Sorry if this comes across a bit harsh. It's honestly not meant to be anything other than helpful. I have no stake in how good or bad your logo may be. I can only offer some suggestions I would follow in my own effort to create a logo for myself, or another designer in general. You are posting this at a design-oriented site asking designers about a logo for a designer. So, it is expected that you want honest forthright opinions as opposed to merely praise for creating artwork.
Big props to you though. I don't know that I'd open my branding up to scrutiny from other designers. I love my branding, but I'm also aware that pretty much every other designer is going to find something they would want to do differently or change. It's the nature of the field.
Be aware that, for me, creating my own personal identity was among the hardest brands I've ever created. In fact, it wasn't until years later than I could finally land on something I was thrilled to use. Everything prior to that was merely "acceptable" and I didn't feel it embarrassed me. So, I used it. But a strong concept for yourself can be daunting and asking for opinions from designers can make things even worse. It may come down to finding a concept you like and are happy enough with to use for the time being, just so there's something to use. In other words, you may simply need to ignore what anyone else says and use what you are happy with.
To me, this design appears to be an instance of sitting in front of software trying to come up with some concept or idea. As opposed to coming up with an idea, and then using software to refine it.
I don't see "eye glasses or a "bikini top" in the imagery. I DO see a bowtie. After reading the question, I can see how you feel the Pen Tool is represented. I would caution against focusing so much on the tools you may use. You can easily pigeonhole yourself that way. Many people hiring designers may not know what the pen tool even looks like. And those that do know what it looks like may feel that's your area of expertise and won't contact you for anything other than projects requiring pen tool-type of work. Which may or may not be a problem for you. In any event, the way it's drawn is very ambiguous and most likely no one is going to pick up on the fact that it's meant to be a Pen Tool.
There's little or no actual thought given to the imagery or type design. It's a clear exercise in "playing" around in the software until you find something which you feel looks good. This is compounded by looking at the previous question which is 180° different in both concept and design. You went from a script, more loose, impression to a hard-edged angular block. Since a logo will go a long way to defining who you are to prospective clients, you need to decide which "mood" you are more comfortable displaying.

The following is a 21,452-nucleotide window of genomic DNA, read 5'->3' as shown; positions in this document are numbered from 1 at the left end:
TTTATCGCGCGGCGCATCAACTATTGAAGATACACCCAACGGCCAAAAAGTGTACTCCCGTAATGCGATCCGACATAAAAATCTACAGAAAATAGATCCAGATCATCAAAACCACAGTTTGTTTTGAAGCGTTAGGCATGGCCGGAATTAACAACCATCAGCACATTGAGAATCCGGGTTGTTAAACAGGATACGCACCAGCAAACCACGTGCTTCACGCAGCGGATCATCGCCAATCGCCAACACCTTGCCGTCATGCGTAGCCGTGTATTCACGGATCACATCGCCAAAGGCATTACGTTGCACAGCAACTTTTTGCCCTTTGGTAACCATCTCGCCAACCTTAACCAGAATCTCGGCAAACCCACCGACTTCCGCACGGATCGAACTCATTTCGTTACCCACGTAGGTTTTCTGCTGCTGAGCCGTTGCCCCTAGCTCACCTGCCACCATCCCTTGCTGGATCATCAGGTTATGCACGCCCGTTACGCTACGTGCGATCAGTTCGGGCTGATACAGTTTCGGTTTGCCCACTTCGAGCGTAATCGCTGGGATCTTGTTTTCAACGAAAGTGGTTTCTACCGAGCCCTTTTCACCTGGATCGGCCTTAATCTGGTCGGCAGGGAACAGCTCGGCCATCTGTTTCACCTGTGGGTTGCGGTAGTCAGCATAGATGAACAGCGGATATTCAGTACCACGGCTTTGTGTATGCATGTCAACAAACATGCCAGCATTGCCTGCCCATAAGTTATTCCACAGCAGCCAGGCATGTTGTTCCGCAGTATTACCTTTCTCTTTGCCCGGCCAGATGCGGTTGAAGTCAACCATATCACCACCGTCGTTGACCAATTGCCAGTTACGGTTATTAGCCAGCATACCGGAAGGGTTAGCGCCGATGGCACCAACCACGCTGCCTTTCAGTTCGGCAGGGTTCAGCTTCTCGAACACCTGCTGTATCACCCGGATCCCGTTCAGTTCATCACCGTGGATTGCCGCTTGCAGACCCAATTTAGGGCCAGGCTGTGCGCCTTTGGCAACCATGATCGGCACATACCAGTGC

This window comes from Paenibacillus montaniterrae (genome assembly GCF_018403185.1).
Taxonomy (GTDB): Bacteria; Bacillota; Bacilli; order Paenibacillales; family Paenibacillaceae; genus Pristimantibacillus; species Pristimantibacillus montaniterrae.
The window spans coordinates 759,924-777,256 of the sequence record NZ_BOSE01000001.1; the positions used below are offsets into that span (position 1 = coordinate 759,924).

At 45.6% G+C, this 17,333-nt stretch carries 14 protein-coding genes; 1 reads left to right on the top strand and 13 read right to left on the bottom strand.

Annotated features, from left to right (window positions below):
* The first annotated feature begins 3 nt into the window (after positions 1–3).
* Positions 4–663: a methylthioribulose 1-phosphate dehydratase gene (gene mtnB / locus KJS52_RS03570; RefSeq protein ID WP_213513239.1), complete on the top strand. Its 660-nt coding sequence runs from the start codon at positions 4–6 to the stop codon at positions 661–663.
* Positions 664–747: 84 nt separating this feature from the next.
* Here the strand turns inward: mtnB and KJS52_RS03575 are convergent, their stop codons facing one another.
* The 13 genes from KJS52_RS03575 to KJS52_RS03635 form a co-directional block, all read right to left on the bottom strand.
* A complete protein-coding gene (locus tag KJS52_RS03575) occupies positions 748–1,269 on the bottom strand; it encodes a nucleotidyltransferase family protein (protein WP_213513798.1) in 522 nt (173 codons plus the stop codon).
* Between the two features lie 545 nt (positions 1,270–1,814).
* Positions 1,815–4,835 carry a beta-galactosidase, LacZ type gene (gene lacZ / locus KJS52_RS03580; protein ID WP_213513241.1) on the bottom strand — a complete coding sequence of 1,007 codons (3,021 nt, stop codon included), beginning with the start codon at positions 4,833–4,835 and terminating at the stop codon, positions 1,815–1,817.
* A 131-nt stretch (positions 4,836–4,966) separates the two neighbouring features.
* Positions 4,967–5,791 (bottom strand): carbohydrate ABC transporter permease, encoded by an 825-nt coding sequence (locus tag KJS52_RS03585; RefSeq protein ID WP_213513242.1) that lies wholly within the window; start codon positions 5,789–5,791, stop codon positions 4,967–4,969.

I'd strongly suggest you step away from anything with an LCD screen, grab a pen and a piece of paper and start sketching ideas.
Write down a few words that describe your business. Avoid nondescript terms like "professional" They don't actually mean anything.
These are just examples off the top of my head without knowing you or your area of focus.
So you get...
Now write down a few words for concepts for each of those which might convey that word... a la....
- Speed Limit
- Checkered flag
- Puppy wagging tail
- (due to the possibility of offending some, I'll leave this list to you)
If possible adding concepts which are not very commonplace can be helpful. For example, I've written "smile", "spider", "globe", "rocket" -- these are really common and you may do better by trying to think of more obscure, but clear, concept references. Again, the list above is merely an example.
Now start combining the secondary words and doodle......
- Rocket + Puppy
- Checkered Flag + Smile
- Rocket + Spider
- Siren + Phone
From there you should have several doodles representing more solid ideas/concepts and then move to software the refined ideas. With this in mind.. what exactly is the Pen Tool representative of?? How you spend a few hours of your day? Does that really convey what it is you do overall?
I would also encourage you to ignore color and those "highlights" on the type and design strictly in black and white until you feel you have an idea nailed. Once you can walk away for 2 or 3 days, and come back to look at a black and white version of your logo concept, and be pleased with it... then start thinking about color.